25 August 2010
By Pushpa Narayan
The Upcoming Vaccine Park That Will Bottle New–generation Vaccines And Units Manufacturing Indigenous Medical Equipment Will Cut Costs In Healthcare
According to GSK Velu, managing director of the Trivitron group of companies, "Import of equipment and diagnostic kits increases the cost of care. One way of cutting costs is to manufacture them locally." The company, with an investment of Rs 250 crore, has signed up with at least seven manufacturers, including those from Spain, Germany and Japan, to set up shop in the special economic zone. "Trivitron has already started its manufacturing unit. By next year, others will also kick off. We hope to cater to at least 50% of the Indian market by 2011–end. We will also be exporting equipment," he said.
The centralised vaccine park on 330 acres of land in Chengalpet near Chennai will have several pharmaceutical companies producing vaccines. Officials at the Union health ministry said the park with its stateof–the–art infrastructure for research and production of vaccines, including new generation vaccines, would become operational by the end of 2011.
The park, developed by HLL Lifecare Ltd (earlier called Hindustan Latex Limited), a public sector undertaking of the ministry of health and family welfare, will work in partnership with private sector companies. The park is estimated to cost Rs 1,000 crore. Union health secretary Sujatha Rao said, "When the park is ready, it will adhere to all good manufacturing practices and provide quality vaccines".
Healthcare– one of the vital sectors of the economy – was expected to be the next big business after IT–BPO, said analyst NJ Gowrishankar of HSB consultancy. The Indian healthcare market valued at Rs 1,70,600 crore in 2007 is expected to touch Rs 4,00,000 crore by 2016. "Such parks will add brand value to the city. While metros like Delhi, Mumbai, Hyderabad and Bangalore have been fighting to be the most preferred healthcare destination, Chennai has always been silent. While most cities have the advantage of language, Chennai beats them in two things – care and cost," he said.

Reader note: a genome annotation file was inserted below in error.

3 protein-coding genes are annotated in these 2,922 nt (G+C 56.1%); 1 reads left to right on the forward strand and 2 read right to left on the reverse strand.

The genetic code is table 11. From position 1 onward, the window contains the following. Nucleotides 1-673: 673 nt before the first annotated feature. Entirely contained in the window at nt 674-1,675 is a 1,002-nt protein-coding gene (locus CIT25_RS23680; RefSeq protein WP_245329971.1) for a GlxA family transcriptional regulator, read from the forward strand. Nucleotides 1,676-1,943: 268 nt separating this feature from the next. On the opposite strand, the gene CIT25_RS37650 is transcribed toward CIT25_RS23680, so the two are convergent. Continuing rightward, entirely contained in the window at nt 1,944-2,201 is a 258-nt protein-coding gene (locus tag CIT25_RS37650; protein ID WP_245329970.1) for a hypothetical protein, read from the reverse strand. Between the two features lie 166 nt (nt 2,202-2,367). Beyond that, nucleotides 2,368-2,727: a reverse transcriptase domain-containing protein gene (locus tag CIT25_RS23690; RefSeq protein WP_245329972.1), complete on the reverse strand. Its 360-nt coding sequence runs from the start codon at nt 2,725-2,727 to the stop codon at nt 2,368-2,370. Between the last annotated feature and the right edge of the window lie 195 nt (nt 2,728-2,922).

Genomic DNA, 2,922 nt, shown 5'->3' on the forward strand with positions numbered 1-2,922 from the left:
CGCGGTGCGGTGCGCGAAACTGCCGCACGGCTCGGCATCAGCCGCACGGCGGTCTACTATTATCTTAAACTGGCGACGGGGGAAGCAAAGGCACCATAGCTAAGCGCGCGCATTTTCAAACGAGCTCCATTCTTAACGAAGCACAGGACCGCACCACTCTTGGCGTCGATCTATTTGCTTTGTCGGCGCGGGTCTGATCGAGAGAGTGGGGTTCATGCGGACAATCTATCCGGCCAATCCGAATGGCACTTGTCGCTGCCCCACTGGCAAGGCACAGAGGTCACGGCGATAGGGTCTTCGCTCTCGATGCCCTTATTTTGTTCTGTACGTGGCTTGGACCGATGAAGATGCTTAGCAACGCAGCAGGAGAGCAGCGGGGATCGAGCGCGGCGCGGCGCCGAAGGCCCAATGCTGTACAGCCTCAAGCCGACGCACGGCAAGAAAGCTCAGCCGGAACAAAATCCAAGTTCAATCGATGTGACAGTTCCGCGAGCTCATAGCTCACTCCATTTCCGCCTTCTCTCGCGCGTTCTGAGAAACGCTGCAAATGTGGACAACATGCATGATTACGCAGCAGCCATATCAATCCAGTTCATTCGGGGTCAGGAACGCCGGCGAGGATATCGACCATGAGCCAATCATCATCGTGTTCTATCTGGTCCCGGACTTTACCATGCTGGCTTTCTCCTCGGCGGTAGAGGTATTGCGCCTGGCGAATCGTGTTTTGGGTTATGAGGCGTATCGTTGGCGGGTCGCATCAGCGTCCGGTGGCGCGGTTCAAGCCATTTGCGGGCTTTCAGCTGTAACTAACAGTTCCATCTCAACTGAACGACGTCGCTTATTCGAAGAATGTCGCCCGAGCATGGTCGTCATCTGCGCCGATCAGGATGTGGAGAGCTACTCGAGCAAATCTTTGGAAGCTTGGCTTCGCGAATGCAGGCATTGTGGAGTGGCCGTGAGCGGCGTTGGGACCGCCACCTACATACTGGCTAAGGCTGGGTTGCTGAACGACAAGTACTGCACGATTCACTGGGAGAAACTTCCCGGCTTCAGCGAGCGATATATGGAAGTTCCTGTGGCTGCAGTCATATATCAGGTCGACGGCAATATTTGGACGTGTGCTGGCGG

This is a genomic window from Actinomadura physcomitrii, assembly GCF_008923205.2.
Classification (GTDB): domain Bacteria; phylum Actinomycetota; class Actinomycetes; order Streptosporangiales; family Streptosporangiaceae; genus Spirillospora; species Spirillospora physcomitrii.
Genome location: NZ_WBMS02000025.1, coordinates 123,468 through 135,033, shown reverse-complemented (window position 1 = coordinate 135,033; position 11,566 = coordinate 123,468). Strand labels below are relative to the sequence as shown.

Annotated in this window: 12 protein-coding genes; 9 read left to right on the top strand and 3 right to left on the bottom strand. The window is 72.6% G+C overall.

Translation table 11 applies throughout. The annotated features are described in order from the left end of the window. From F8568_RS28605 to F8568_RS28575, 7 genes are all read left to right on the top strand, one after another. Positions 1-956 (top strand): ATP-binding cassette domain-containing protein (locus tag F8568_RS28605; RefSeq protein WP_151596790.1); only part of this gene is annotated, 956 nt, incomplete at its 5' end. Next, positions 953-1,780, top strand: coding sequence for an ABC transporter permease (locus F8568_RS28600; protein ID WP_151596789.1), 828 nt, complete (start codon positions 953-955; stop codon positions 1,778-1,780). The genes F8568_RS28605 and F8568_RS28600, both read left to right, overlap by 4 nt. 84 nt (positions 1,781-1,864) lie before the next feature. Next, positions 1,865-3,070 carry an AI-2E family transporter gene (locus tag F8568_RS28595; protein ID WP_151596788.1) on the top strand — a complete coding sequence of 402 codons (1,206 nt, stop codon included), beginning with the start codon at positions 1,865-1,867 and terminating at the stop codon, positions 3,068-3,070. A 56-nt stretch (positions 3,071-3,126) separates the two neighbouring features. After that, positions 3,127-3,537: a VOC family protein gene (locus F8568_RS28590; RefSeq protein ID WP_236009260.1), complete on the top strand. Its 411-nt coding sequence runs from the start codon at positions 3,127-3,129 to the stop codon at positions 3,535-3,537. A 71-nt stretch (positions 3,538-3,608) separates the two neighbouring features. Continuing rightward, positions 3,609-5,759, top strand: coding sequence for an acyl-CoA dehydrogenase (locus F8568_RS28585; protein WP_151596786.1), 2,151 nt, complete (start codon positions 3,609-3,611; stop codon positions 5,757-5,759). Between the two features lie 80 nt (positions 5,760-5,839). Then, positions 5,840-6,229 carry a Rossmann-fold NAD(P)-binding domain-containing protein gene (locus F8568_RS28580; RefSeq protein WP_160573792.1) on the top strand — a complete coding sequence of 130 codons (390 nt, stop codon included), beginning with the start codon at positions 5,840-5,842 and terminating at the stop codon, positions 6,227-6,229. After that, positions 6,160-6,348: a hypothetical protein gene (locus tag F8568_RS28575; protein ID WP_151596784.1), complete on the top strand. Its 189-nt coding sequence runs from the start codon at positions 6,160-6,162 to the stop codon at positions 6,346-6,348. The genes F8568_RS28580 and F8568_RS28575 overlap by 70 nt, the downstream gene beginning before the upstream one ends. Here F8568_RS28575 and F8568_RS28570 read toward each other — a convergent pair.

There are several reasons –from sound infrastructure to doyens in healthcare – that make things work for Chennai. The city’s doctors are among the senior–most in the country. "For many doctors here, medicine is passion. They don’t retire," said senior surgeon Dr BS Tiruvadanan. "The oldest practising doctor in the city is urologist Dr A Venugopal, a nonagenarian. There are several others in their 80s still attending to patients, if not operating," he said.
On the one hand, several patients from developing nations like Myanmar, Bangaladesh and African countries come here as they don’t have access to advanced healthcare in their countries. On the other, people from countries like the UK and the US fly in because of the prohibitive healthcare costs there.
The cost, doctors said, was not attained by compromising on quality. "Our standard of care is second to none," said Apollo Hospitals chairman Dr Prathap C Reddy, who established the country’s first private corporate hospital in the city 25 years ago. "But bigger than anything is how we embrace traditional forms of medicine like Siddha, Ayurveda, and Unani. While we offer keyhole bariatric surgeries, we also offer weight loss courses through yoga," he said.
The city boasts of institutions like the National Institute of Siddha and hundreds of doctors practising traditional medicine. "This is probably the only city with formal training, hospitals and government job advantage in all streams of Indian medicine," said Dr Hakim Sayed Khaleefathullah, a senior practitioner of unani and vice–president of The Central Council of Indian Medicine.
And it’s not just the private sector. Tamil Nadu already has favourable health indicators compared to the other states. It has a better life expectancy than the national average. Men here live 10 years more than the national average of 57 and for women it’s 11 years more than the country’s average of 59.
With nearly 98% of deliveries taking place at hospitals and 99% coverage during immunisation drives, the state has always been a role model. It has also managed to have 100% registration of all births. In its effort to produce more doctors and reduce the doctor–patient ratio, the state government has established nearly 17 medical colleges, which take in 1,945 students every year. "We are now reaping the success of the seeds we sowed decades ago. To remain high on the healthcare index, we continue to invest time, money and minds," said health secretary VK Subburaj.